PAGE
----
Ohio tells appeals court that Title X does not allow for the indirect diversion of funds to abortion providers

By Dave Andrusko

Ohio and 11 other states told the Sixth Circuit Court of Appeals on Thursday that Title X, a law passed in 1970 to provide federal grants for family planning services, “does not allow for the indirect diversion of funds to abortion providers,” according to Kevin Koeninger reporting for CourtHouse News.

“The Buckeye State filed a federal lawsuit against HHS last year seeking an injunction to prevent enforcement of a final rule implemented by the agency in October 2021 allowing clinics that make abortion referrals to again receive federal funds, which reversed a Trump administration policy,” Koeninger wrote. “The state claims the new rule violates a compromise reached by lawmakers in the passage of Title X.”

One of the first goals of the pro-abortion Biden Administration was to reopen the federal “Title X” family planning spigot, allowing Planned Parenthood to again receive millions of federal dollars.

Under the Trump administration’s “Protect Life Rule” these funds could not be utilized by facilities that commit or refer for abortions. 

That rule brought the family planning program back in line with the intentions behind the program’s founding: to receive money, an entity could not co-locate with abortion clinics or refer clients for abortion as a method of family planning.

But Biden changed it back “to how it ran under the Obama administration, when clinics were able to refer women seeking abortions to a provider,” according to Julie Carr Smyth, of the Associated Press. But in actuality the Biden Administration went even further to mandate that recipients counsel and refer for abortions.

NRLC strongly opposed the “proposed rule change that would eliminate the requirement that Title X funding recipients maintain a physical and financial separation of family planning from abortion activities. In addition, the rule change would illegally mandate that Title X recipients counsel and refer for abortion.”

In other words, the rule change “would allow the creation of an accounting gimmick that enable Title X funds to support abortion services,” as NRLC President Carol Tobias explained in a letter to HHS Secretary Xavier Becerra. It also violated long-standing federal  laws intended to protect the right of conscience.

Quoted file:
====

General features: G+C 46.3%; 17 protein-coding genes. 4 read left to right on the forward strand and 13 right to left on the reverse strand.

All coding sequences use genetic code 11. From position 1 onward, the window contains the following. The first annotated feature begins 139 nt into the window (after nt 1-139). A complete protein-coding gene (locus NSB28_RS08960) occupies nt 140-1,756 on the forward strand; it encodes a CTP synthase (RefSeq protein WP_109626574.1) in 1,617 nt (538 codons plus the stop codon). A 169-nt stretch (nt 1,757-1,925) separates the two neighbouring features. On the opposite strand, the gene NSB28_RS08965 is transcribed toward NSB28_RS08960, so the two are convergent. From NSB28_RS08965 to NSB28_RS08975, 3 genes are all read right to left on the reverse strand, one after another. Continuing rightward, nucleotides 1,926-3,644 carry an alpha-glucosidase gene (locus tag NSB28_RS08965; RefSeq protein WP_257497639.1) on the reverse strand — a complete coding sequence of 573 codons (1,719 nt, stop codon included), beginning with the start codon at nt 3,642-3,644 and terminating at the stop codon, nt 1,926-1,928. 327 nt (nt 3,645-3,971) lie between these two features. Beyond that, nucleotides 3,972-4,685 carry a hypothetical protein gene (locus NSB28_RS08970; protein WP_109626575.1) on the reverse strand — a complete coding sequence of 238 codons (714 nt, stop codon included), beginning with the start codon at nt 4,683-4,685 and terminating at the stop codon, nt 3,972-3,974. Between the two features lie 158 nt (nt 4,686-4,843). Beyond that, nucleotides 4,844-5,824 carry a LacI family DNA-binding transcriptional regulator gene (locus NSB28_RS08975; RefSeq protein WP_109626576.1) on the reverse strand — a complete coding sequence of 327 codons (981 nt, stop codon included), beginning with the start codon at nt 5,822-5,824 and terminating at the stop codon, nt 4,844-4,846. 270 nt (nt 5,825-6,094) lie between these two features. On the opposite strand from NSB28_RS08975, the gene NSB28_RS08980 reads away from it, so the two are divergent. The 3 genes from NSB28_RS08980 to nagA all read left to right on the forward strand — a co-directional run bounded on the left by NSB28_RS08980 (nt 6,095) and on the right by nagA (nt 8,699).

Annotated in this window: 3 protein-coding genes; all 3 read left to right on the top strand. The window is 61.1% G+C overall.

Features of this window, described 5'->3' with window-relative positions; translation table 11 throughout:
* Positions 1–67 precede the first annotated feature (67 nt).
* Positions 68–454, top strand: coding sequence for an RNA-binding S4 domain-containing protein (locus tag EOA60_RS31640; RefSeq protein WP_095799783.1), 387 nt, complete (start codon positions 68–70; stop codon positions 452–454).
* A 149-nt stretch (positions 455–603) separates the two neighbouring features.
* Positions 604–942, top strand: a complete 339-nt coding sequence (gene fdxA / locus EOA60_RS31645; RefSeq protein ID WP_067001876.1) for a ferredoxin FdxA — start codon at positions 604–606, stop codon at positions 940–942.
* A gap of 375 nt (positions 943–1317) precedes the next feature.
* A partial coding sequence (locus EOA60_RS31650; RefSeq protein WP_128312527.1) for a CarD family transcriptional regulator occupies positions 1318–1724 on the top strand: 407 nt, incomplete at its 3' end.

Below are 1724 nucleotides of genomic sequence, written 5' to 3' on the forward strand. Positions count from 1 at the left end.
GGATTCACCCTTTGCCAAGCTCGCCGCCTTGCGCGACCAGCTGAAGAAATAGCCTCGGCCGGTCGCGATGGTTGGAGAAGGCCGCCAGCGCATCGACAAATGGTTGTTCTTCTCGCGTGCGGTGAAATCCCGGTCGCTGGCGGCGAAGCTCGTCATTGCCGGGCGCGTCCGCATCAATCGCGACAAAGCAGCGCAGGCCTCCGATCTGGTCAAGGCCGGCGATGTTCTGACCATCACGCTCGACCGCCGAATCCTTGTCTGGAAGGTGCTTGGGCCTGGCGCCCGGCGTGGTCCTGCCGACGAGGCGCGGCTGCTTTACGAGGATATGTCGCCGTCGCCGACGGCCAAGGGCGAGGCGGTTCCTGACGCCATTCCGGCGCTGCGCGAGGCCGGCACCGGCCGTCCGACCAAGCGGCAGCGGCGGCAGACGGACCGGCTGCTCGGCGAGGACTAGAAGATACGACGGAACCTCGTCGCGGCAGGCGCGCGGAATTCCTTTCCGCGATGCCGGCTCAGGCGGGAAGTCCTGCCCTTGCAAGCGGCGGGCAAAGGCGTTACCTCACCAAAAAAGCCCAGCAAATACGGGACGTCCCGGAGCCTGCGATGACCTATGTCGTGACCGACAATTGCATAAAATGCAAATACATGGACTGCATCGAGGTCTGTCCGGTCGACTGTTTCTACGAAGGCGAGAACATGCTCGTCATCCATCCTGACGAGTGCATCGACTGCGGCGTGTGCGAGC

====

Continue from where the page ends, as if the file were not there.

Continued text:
Ohio Attorney General Dave Yost and 11 other attorneys general then sued last October. “Yost, in the statement, said the purpose ‘was to build walls to prevent the funding of abortion with taxpayer money – which remains illegal,’” John Caniglia for Cleveland.com reported.

“You can’t ‘follow the money’ when all the money is dumped into one pot and mixed together,” Yost said.

U.S. District Judge Timothy Black had no patience for that argument. In January, Black “denied a preliminary injunction that would have temporarily paused the rules,” Smith wrote. “The 12 states appealed his decision to the 6th Circuit, which said they failed to prove they’d be irreparably harmed by the rules going into effect.”

That meant that federally funded family planning clinics can continue to make abortion referrals. Which brings us to today’s hearing.  

The state, Koeninger wrote, “claimed it will be irreparably injured unless the rule is enjoined because more family-planning providers will be able to participate in the program, thus depriving it of federal funding for its health department.”

Sure enough…

Ohio Solicitor General Ben Flowers argued Thursday on behalf of the states and told the three-judge panel at the outset it was a “strange case” because the emergence of new evidence effectively defeated the federal government’s argument.

Flowers pointed out in the time since the new rule has gone into effect and Planned Parenthood reentered the program, Ohio has lost over $1.7 million in Title X funding, a fact not disputed by his counterpart and which Flowers said shows the state has been irreparably harmed by the rule.

“Under the final rule, a provider can offer Title X [services] and abortions in the same building,” the attorney said, “and can even make referrals to themselves.”

There was intense back and forth about what constituted “separation.” Justice Department attorney Courtney Dixon argued “HHS found the 2019 physical separation requirements were a costly, burdensome solution for a problem that didn’t exist.”

But Judge Larsen pressed Larsen “for a definitive statement on whether physical separation was required and seemed exasperated by her responses,” according to Koeninger.

 “What is the separation? What do you want?” she asked.

“It’s not a one-size-fits-all approach,” Dixon answered.

In his rebuttal, Flowers pounced on his opponent’s indecisiveness and drove home the point.

“They do not have any [separation] line at all,” he told the panel. “What it amounts to is an ‘I know it when I see it’ test.”

“There is no doubt the whole point of this [rule] was to bring abortion providers back into the Title X program,” Flowers concluded.

No timetable has been set for the panel’s opinion.